Fridges, microwaves fall prey to global chip shortage

A global shortage of chips that has rattled production lines at car companies and squeezed stockpiles at gadget makers, is now leaving home appliance makers unable to meet demand, according to the president of Whirlpool in China.

The US company, one of the world’s largest white goods firms, is falling behind on exports to Europe and the US from China, by as much as 25% on some months, Jason Ai said in Shanghai.

“It’s a perfect storm,” he said on the sidelines of the Appliance and World Electronics Expo. “On one hand, we have to satisfy domestic demand for appliances. On the other hand, we’re facing an explosion of export orders. As far as chips go, for those of us in China, it was inevitable.”

The company has struggled to secure enough microcontrollers, simple processors that power over half of its products including microwaves, refrigerators and washing machines.

While the chip shortage has affected a range of high-end suppliers like Qualcomm, it originated and remains most severe for mature technologies, for example power management chips used in cars.

Panic buying

The chip shortage, which began in earnest in late December, was caused in part as automakers miscalculated demand and pandemic-fuelled sales of smartphones and laptops surged. It forced car makers including General Motors to cut production, and increased costs for smartphone makers such as Xiaomi.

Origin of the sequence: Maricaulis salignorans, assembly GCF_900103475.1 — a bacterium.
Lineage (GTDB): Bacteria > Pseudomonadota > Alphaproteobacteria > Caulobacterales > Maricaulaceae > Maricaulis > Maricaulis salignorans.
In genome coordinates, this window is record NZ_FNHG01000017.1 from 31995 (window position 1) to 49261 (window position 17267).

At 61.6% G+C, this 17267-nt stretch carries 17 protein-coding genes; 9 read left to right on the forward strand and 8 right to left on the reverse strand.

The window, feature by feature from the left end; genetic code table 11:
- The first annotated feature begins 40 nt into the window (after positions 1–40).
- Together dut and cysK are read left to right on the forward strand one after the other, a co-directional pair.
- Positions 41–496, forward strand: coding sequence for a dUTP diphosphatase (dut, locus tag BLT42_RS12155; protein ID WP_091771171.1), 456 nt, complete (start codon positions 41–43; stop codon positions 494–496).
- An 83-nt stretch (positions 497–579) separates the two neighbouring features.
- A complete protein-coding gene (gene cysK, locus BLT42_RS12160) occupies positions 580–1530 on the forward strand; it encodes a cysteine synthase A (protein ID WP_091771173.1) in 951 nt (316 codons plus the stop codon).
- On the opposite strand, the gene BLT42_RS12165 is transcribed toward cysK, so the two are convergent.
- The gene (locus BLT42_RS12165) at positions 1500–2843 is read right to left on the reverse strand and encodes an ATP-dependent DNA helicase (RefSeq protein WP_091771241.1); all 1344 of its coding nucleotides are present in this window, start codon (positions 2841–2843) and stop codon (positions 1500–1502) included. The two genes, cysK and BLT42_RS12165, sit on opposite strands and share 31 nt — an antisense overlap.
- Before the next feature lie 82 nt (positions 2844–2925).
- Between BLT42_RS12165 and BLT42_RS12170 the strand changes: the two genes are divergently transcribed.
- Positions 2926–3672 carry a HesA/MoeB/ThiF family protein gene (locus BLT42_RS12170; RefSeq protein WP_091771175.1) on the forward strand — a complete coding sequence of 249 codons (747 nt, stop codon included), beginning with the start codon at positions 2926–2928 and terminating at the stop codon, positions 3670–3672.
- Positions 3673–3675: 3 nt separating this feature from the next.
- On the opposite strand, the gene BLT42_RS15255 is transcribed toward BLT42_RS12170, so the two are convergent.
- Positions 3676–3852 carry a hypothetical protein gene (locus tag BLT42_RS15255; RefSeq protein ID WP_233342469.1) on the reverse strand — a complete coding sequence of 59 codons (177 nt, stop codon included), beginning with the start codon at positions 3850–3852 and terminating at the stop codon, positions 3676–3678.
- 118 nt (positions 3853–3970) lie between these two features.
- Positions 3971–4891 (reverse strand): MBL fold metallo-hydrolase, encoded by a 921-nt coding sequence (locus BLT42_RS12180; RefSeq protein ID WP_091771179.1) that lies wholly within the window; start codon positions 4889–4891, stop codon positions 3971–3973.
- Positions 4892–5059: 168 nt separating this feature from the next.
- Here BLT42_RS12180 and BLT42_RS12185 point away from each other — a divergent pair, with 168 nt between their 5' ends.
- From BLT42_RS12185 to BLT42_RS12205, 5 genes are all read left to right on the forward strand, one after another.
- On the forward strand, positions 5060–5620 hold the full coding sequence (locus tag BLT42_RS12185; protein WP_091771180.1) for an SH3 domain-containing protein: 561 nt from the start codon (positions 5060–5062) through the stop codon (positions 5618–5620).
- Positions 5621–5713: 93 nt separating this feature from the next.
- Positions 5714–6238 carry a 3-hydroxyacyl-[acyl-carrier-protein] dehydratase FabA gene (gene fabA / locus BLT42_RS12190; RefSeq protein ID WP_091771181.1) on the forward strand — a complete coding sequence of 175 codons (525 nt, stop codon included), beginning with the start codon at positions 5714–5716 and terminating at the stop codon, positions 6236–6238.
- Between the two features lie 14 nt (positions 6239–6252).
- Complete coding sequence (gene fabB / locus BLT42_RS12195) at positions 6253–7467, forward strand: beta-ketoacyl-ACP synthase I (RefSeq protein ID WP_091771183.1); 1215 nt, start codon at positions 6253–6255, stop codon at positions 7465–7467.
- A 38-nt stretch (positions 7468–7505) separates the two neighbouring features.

And with every company that uses chips in its products panic buying to shore up its stockpile, the shortage has blindsided not just Whirlpool but other appliance makers, too.

Hangzhou Robam Appliances, a Chinese white goods maker with over 26 000 employees, had to delay the release of a new high-end stove vent by four months because it couldn’t source enough microcontrollers.

“Most of our products are already optimised for smart-home use, so of course we need a lot of chips,” said Dan Ye, marketing director at Robam. He added that the company had found it easier to source chips from China than overseas, prompting it to re-evaluate future supplies. “The chips we use in our products aren’t the most cutting edge. Domestic chips can satisfy our needs completely.”

Already cutthroat, profit margins at white-goods firms are getting further squeezed due to the shortage.

Robin Rao, planning department director of China’s Sichuan Changhong Electric, said lengthy replacement cycles for appliances, coupled with intense competition and a slowing real estate market, have long kept profit margins thin. “But because of these core components and chips, our supply chain capital costs have increased.”

To deal with the shortage of microprocessors and flash memory chips, Dreame Technology — a vacuum cleaner brand funded by Xiaomi — cut its marketing budget and hired extra staff just to manage relationships with suppliers.

Dreame has also spent “several million yuan” to test chips that could serve as alternatives to the ones it typically uses, said Frank Wang, the company’s marketing director. “We’re working to have deeper control of our suppliers, and have even invested in a few suppliers,” he said.  — Reported by Josh Horwitz, (c) 2021 Reuters


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